I was invited to attend two days’ conference on Surviving Armed Violence: Comparative Perspectives organized by the Center for Foreign Policy Studies (CFPS) in conjunction with Child Soldiers Initiative and Resilience Research Center at Dalhousie University in Halifax – Nova Scotia. I was asked to make a twenty minute presentation on the importance of storytelling after mass atrocities, and my work with Women’s Advocacy Network (WAN) at JRP.
I was delighted to give my presentation as follows on how storytelling helped made a difference on the life of women we work with. This may not be very easy for someone who has not been closely following what we do to understand what I am about to share with you and may want to see a documentation to believe but I tell you, this is real!
There are many advantages of this storytelling to these ladies. We started with less than ten women but later the number expanded. It is not usually very easy for someone who has gone through a difficult situation to just start sharing their painful experiences except when there is trust and confidence among those involved. This is how the story began and made a difference in the lives of these ladies. At first others were shy and afraid of the outcome of what they may say. But since the storytelling sessions occur in an informal setting, it reduced the amount of intimidation that a woman might feel as she narrates her experience. As she listens to one another’s story, she begins to feel that she was not the only one who suffered but one of many which encourages her to speak more. And the more and more one speaks of something painful gradually that person begins to feel better or get relieved of the burden she was carrying as a result of silence.
In Acholi culture, women are familiar with using stories as a way to communicate. Because women are able to provide peer support and advice to each other, they form a vital community for the women, something especially important for women whose family members have disowned them because they were abducted. Another advantage is that minimal materials are needed to conduct the storytelling sessions. Furthermore, besides using an audio recorder to document the sessions, supplying paper and other craft materials when we draw body and life maps, and sometimes providing snacks and transportation for the women, the costs associated with the project are minimal in comparison to its effectiveness. These are very important in the reintegration process since there is need to have confidence and trust in the people they are going to live with and the community they are going to be living in.
I also shared just one of the many poems called The Things We Carried from a book that I am writing with Julie Bitek called Stories from the Dry Season which is an illustration of the burden girls and women bore during war in Northern Uganda. So many who came to the art exhibition were touched and I believe it gave them a sense of what it means to be a survivor and they learnt what happens to people especially women during war and in particular the one that took place in Northern Uganda.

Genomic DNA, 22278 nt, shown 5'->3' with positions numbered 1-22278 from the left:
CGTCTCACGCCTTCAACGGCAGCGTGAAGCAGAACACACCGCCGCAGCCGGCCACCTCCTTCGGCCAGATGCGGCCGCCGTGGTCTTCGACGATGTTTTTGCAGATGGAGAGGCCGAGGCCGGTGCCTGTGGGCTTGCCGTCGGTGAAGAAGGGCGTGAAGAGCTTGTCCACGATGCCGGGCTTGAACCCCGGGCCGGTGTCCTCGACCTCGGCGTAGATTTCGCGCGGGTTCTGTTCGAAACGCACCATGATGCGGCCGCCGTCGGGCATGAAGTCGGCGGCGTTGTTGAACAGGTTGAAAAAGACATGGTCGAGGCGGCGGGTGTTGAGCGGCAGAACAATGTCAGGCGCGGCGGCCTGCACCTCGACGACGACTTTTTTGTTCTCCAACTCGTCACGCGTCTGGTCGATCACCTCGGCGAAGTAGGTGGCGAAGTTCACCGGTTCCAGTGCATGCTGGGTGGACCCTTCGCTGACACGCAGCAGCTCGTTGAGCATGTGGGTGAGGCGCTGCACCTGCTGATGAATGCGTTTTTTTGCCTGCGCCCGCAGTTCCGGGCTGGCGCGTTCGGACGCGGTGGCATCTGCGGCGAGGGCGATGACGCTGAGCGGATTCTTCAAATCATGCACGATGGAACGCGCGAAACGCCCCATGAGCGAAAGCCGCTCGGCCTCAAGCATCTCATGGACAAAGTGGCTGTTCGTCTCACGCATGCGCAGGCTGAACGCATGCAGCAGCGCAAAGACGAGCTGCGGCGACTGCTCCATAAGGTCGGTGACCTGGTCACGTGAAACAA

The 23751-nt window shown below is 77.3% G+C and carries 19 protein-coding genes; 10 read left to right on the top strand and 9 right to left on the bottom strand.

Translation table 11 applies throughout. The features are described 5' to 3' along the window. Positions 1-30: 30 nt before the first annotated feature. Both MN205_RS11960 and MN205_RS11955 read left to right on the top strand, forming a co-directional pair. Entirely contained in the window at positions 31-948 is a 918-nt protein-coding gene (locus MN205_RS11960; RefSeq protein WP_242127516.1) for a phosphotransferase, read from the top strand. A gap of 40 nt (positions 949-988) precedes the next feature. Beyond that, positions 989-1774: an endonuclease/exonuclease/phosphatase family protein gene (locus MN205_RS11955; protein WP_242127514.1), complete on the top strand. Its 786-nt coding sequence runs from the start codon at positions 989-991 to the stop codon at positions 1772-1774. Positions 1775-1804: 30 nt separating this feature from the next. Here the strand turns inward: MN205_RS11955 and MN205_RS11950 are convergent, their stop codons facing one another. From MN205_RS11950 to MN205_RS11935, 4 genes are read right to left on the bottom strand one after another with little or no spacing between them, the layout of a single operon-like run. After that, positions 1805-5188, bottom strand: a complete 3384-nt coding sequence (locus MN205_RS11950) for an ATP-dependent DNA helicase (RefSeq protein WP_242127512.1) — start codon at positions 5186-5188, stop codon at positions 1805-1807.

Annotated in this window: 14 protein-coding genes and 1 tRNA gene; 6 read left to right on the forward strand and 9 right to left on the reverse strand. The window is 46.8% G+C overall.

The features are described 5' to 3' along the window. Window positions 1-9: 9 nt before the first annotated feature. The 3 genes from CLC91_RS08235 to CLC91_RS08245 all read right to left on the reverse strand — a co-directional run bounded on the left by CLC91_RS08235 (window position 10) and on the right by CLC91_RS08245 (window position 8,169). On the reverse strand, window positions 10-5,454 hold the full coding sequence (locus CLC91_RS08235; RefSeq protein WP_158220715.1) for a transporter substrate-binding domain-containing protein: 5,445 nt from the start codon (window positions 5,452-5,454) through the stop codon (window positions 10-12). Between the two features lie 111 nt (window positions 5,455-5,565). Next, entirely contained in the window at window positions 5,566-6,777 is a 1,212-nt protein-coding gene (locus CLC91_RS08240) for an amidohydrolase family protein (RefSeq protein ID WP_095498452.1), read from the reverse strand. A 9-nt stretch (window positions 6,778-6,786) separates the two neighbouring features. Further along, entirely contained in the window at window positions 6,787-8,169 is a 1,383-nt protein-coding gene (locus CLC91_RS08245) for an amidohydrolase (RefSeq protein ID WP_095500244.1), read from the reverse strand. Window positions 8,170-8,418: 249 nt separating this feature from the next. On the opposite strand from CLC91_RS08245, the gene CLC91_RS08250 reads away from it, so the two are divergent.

During the conference, whose objective was to identify what survival means for those who have lived through violence or understand what survival means, I learnt that in times of crisis and in particular during armed conflict, the affected people always find ways of surviving the problem, stopping it or seeing that the perpetrators are brought to justice. This is in line with the contribution of survivors both during and after the crisis.
The following are some of the ways in people use to survive violence and how people survive on a daily basis; sleep standby, spend nights together while monitoring what is going on. This helps to reduce the effect of war on individuals. They would also tell stories quietly through the use of all means of communication. When all schools were closed during the war, some people kept one school open through negotiations with armed actors. Engagement in doing something in times of fear like doing exercises helps to overcome fear. I think some of these methods used in pursuit of justice are an example that survivors should follow, even if nobody listens to them today. Tomorrow someone might just like this survivor who I learnt about during the conference in Peru who survived to see the one who killed his son in 1983 prosecuted in 2011
I also happened to travel the University of British Columbia in Vancouver in the fall when the leaves are turning red in preparation for winter season. It’s hard to believe and express that beauty in words. This is a place located along the coast of Pacific Ocean with a wonderful view of snowcapped mountains as one heads to Whistler, one of the most cold places in the world during winter. During my last days in Vancouver I visited Whistler too and went on a plane moving on top of ranges of mountains that have snowcapped and with snows that have lasted for thousand years ago melting when the temperature was 5 degrees centigrade. I could not believe I was seeing the glacial features that I learnt about theoretically in my Advanced Level Geography. When I was over the mountains, I felt humbled as a human being.